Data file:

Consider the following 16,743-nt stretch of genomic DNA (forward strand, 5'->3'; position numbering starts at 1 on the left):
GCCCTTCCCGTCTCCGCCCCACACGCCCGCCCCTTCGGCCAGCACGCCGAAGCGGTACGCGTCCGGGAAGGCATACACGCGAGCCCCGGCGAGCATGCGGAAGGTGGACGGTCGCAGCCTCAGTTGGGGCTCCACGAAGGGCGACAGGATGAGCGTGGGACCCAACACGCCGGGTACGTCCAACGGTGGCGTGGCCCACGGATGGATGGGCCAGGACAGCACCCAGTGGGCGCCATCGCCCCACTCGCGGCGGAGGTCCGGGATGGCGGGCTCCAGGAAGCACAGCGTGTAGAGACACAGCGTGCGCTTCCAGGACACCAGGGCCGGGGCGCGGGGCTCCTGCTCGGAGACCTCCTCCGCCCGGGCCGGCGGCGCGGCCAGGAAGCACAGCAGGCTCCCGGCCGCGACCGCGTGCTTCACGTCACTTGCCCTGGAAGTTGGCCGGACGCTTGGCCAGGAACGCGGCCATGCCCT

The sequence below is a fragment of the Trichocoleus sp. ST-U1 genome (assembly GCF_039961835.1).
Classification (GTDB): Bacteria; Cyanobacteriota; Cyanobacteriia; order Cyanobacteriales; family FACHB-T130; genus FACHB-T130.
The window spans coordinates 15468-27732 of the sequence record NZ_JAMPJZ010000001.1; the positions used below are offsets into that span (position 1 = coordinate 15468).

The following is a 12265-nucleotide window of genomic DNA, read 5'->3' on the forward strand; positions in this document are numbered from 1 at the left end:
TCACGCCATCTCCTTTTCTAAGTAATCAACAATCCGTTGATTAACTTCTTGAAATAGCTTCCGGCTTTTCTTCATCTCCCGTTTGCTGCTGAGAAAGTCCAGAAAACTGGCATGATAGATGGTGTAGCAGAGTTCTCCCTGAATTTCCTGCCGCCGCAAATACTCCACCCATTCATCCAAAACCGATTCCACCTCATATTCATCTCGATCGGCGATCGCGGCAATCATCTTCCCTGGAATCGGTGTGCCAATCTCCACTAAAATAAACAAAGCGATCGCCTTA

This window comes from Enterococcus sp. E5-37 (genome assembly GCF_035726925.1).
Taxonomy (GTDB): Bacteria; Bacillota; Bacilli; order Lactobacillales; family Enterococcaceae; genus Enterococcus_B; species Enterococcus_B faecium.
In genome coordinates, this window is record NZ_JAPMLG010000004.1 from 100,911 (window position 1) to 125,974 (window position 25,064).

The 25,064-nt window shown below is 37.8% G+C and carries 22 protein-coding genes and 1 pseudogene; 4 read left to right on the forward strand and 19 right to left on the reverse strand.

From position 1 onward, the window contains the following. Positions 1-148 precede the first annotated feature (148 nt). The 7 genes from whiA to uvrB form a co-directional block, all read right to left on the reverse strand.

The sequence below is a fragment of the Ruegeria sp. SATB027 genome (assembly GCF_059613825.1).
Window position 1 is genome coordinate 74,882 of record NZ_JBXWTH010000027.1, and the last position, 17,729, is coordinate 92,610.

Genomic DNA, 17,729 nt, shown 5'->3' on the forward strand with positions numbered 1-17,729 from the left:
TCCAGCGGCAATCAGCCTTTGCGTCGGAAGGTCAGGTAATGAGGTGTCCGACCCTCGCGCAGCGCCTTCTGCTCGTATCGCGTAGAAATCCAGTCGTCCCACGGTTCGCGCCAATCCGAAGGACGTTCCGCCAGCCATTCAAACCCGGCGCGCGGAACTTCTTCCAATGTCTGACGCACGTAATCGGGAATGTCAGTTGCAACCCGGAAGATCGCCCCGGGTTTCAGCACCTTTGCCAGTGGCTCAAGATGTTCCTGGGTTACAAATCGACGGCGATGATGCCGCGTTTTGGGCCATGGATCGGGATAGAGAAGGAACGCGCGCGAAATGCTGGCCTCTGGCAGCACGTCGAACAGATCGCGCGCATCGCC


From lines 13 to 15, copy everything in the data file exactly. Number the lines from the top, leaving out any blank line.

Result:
The sequence below is a fragment of the Ruegeria sp. SATB027 genome (assembly GCF_059613825.1).
Window position 1 is genome coordinate 74,882 of record NZ_JBXWTH010000027.1, and the last position, 17,729, is coordinate 92,610.

Genomic DNA, 17,729 nt, shown 5'->3' on the forward strand with positions numbered 1-17,729 from the left: